I've been driving through Maine a bit over the course of the past three months or so.
And it's a beautiful place.
Think green and clean. It looks like a great place to camp out, if you're interested in that sort of thing.
My beautiful wife and my terribly wimpy children aren't either.
Yet I have always smiled about the "Watch out for moose in the roadway" signs that are posted along the way. I've also enjoyed my trip through Poland because I'm usually sipping on a Poland Spring as I drive by.
Well, this trip made me think a little more because the day before I arrived I read an article about the poor woman, Geraldine Largay, a hiker, a wife and a mother, who got lost on the Appalachin Trail.
The poor woman left the trail, got disoriented and was missing for a month before they found her dead of starvation in a spot where she had set up camp just two miles from being saved.
It's an awful story.
I glanced at the comment sections and someone had said:
"At least she died doing something she loved to do."
That's a tad idiotic!
She loved to die a slow, painful death due to dehydration and starvation???
Not how I'd like to go.
Yet as I drove the 2 plus hours through the beautiful state I kept looking at the heavy woods that lined the roadway.
I could see exactly how it all went down. I have a putrid sense of direction. I have to leave bread crumbs to find my car in a parking lot...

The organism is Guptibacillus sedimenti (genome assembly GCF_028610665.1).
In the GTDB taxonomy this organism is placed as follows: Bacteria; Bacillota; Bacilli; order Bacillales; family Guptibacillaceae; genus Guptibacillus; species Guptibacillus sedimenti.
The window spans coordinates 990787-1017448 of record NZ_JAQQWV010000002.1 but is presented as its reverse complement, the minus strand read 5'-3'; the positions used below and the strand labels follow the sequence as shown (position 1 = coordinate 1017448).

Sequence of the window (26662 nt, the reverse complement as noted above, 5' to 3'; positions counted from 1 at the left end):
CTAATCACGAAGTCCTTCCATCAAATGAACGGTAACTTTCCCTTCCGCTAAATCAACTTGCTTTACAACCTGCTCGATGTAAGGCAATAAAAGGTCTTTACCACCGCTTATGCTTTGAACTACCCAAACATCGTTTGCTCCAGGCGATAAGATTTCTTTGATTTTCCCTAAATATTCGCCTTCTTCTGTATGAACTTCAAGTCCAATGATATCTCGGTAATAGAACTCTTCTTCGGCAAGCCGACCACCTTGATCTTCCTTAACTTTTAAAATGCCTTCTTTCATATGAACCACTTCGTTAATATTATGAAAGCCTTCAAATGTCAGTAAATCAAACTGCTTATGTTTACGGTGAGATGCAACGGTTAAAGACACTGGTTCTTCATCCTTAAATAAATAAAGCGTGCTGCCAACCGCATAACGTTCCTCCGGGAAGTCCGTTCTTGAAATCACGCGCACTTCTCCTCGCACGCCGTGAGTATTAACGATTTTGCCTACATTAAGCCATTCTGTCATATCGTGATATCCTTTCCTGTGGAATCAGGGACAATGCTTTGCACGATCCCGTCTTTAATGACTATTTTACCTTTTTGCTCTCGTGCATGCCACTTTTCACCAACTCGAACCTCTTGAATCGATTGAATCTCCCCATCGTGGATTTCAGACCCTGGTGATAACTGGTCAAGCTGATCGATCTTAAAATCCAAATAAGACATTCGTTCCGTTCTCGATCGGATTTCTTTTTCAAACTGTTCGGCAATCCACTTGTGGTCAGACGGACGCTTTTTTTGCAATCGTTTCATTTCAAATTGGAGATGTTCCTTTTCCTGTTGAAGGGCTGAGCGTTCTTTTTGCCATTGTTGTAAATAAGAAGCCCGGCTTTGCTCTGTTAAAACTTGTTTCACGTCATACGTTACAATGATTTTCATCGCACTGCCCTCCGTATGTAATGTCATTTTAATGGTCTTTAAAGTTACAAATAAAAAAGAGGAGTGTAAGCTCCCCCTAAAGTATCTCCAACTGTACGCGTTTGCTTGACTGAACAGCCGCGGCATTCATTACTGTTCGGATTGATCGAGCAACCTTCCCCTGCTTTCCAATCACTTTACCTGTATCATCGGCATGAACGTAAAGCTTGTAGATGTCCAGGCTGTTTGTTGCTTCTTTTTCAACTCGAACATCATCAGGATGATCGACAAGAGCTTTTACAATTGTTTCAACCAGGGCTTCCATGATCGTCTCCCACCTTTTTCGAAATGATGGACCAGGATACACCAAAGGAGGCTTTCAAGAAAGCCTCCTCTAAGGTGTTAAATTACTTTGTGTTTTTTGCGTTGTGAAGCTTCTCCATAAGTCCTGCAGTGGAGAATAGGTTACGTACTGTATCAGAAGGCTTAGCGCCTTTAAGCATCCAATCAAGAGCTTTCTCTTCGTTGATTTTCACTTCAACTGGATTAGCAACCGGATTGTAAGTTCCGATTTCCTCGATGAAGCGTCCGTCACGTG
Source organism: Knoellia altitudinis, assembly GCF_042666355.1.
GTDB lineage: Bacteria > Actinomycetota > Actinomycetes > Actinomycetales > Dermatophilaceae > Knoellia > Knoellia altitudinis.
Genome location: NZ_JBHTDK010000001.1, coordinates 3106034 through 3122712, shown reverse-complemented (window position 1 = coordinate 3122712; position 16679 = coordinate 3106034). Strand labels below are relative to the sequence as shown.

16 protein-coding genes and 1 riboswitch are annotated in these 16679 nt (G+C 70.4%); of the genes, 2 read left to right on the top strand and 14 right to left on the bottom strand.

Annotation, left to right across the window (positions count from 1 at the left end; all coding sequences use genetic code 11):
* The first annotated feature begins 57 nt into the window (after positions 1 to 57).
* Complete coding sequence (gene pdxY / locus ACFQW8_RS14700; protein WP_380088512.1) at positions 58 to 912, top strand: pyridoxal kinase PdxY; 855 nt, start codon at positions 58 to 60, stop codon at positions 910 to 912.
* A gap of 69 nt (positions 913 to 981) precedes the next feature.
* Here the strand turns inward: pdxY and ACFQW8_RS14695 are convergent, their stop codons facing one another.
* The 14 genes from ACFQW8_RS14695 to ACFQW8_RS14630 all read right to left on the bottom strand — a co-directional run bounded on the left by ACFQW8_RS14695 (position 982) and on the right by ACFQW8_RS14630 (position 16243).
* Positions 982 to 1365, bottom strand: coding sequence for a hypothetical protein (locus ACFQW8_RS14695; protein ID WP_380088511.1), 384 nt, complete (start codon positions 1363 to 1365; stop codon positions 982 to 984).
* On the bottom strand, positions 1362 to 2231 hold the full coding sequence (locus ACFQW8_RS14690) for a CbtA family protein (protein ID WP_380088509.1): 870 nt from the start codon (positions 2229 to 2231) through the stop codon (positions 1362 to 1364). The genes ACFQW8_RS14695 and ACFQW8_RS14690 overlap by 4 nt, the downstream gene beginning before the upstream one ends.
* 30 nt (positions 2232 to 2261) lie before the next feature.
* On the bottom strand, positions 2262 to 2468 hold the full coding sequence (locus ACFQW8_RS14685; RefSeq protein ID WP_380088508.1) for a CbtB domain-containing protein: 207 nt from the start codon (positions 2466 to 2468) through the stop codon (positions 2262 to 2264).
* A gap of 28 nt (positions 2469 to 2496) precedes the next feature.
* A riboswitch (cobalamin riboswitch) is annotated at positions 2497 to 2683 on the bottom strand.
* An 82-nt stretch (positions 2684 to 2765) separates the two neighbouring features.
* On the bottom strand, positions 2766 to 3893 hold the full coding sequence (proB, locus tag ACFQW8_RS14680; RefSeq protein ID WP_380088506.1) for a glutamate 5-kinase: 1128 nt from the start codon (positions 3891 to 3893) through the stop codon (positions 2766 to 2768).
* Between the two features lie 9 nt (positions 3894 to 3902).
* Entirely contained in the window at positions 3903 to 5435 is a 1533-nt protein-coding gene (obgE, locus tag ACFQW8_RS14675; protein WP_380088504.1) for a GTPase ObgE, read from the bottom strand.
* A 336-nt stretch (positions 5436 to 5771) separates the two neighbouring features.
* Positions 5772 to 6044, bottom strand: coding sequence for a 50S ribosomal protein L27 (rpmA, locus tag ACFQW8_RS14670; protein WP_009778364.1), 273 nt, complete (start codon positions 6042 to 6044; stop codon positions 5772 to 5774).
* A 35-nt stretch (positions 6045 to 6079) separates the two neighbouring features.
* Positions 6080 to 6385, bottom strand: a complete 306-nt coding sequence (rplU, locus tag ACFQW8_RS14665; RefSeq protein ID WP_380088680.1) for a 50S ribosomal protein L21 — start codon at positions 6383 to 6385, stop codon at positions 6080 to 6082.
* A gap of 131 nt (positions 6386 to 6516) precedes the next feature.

... 10 steps off the trail and I'd be toast.
I visited the job site and talked to one of the local guys. He, of course, did some hiking himself. He had also followed the poor woman's story and had even helped in the search for her one day.
"It only takes a minute to get turned around in there," he said, "but you always need to be prepared and you should always have a partner traveling with you. So, if your wife wants to go, you better go with her."
"My wife isn't going traipsing through the woods," I said. "Unless she has her i-pad and large screen television with her."
"Mine either," he said. "But a whole bunch of amateur hikers do come through here and it really isn't a game."
We chatted a little while longer about Geraldine, the 66-year old hiker.
"I can tell you one thing, that's a horrible death, but you know what's worse?"
"What's that?" I asked.
"Running into a full-sized moose with your car. You won't win that battle."
I drove really slow...
...back to Boston.
Not a moose in sight.
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